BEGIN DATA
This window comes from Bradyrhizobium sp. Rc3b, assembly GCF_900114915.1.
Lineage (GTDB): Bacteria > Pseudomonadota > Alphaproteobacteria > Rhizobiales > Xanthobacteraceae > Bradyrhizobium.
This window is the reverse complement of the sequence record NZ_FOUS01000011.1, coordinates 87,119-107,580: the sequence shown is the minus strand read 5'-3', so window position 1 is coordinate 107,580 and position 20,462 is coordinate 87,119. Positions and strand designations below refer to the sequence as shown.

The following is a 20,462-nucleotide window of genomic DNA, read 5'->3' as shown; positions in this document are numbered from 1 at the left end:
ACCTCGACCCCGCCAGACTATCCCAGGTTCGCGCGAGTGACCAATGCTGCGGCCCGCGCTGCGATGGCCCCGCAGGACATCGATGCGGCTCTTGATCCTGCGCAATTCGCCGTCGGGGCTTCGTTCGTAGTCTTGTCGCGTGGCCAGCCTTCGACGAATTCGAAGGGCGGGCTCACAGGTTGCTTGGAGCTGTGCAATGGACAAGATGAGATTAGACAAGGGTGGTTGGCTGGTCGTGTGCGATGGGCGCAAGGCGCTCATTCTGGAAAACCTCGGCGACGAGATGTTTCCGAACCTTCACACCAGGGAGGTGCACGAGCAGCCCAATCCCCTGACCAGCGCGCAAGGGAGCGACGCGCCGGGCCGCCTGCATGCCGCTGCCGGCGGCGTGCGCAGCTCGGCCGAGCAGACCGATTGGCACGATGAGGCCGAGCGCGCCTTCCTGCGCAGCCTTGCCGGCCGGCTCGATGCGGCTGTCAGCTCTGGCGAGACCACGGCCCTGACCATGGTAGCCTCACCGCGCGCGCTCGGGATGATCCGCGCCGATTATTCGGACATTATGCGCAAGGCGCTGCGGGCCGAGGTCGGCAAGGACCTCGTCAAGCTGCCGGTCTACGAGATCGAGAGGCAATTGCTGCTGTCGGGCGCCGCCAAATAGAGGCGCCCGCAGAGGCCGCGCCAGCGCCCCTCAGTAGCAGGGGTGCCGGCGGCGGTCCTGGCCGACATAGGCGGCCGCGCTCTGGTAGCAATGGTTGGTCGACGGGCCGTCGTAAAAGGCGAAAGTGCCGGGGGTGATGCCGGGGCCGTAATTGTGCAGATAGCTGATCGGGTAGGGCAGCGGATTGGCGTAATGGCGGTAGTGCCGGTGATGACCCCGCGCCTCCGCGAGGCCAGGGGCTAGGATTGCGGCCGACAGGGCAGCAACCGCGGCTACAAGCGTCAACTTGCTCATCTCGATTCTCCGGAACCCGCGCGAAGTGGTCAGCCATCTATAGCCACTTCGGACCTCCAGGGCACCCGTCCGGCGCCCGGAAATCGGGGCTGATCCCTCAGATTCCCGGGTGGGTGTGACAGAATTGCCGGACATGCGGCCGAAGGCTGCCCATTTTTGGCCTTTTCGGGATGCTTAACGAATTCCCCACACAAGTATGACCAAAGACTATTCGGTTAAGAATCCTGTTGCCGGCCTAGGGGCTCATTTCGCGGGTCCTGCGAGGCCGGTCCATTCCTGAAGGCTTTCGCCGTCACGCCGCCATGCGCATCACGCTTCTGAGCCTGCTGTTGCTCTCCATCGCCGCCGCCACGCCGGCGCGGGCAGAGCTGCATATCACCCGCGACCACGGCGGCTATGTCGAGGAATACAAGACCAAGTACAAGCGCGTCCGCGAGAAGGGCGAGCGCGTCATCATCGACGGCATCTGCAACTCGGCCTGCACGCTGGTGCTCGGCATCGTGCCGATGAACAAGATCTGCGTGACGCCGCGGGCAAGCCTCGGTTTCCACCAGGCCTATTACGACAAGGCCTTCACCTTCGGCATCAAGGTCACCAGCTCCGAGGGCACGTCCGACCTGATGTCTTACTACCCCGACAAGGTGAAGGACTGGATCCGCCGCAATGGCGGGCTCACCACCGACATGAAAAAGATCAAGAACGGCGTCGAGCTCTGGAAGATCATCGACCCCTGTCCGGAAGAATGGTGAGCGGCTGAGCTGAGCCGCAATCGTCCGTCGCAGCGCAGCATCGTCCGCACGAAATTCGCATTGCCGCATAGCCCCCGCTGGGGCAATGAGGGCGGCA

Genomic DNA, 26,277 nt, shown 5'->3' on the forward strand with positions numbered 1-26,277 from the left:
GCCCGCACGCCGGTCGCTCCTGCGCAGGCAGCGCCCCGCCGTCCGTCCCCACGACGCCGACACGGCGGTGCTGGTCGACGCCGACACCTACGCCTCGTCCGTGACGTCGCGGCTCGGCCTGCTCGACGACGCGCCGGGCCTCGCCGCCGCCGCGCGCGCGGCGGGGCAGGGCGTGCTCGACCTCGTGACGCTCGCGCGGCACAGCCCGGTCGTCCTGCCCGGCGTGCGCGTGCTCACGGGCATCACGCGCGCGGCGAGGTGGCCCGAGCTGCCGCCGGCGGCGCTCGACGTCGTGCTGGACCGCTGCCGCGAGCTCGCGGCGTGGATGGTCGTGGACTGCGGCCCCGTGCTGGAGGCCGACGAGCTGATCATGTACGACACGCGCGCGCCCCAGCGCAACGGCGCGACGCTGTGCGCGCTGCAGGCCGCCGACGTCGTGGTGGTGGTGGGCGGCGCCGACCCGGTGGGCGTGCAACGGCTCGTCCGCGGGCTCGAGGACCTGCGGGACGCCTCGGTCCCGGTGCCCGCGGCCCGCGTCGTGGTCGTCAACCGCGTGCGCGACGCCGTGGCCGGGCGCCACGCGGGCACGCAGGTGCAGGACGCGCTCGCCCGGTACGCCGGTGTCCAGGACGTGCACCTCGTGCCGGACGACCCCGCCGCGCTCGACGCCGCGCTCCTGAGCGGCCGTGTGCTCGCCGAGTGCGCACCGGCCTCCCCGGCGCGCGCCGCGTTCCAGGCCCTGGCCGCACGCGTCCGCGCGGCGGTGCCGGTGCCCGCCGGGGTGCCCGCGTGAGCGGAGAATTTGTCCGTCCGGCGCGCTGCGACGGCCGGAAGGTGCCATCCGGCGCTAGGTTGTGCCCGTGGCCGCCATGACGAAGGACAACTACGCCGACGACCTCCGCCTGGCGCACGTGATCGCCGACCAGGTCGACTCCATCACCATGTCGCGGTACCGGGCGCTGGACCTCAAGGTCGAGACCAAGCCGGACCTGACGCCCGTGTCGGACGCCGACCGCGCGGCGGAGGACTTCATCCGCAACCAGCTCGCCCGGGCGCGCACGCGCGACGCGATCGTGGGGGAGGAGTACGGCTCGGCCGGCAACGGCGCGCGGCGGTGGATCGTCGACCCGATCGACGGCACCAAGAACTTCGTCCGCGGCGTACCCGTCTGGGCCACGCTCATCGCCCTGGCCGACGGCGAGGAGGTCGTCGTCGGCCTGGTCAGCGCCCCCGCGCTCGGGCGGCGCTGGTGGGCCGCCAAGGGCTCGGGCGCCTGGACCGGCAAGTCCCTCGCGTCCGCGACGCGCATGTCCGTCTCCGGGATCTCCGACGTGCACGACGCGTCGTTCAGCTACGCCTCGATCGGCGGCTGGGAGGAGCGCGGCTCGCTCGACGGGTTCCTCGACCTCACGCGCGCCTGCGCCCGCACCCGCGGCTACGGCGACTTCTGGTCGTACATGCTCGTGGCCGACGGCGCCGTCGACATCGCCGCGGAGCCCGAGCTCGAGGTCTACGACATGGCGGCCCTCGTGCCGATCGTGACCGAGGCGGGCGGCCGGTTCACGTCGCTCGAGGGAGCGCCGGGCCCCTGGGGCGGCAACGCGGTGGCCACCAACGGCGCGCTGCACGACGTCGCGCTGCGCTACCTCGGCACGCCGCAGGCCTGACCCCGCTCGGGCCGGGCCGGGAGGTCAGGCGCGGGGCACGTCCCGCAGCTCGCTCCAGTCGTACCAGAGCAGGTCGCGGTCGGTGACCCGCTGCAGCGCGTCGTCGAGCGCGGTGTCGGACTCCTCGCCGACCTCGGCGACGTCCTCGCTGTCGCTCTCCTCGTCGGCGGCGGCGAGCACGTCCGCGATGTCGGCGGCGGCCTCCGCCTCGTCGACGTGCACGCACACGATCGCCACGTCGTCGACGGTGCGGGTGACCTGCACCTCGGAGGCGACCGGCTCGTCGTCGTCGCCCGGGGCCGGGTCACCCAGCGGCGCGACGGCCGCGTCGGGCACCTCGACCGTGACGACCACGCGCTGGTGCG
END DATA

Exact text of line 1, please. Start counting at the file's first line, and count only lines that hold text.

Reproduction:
This window comes from Bradyrhizobium sp. Rc3b, assembly GCF_900114915.1.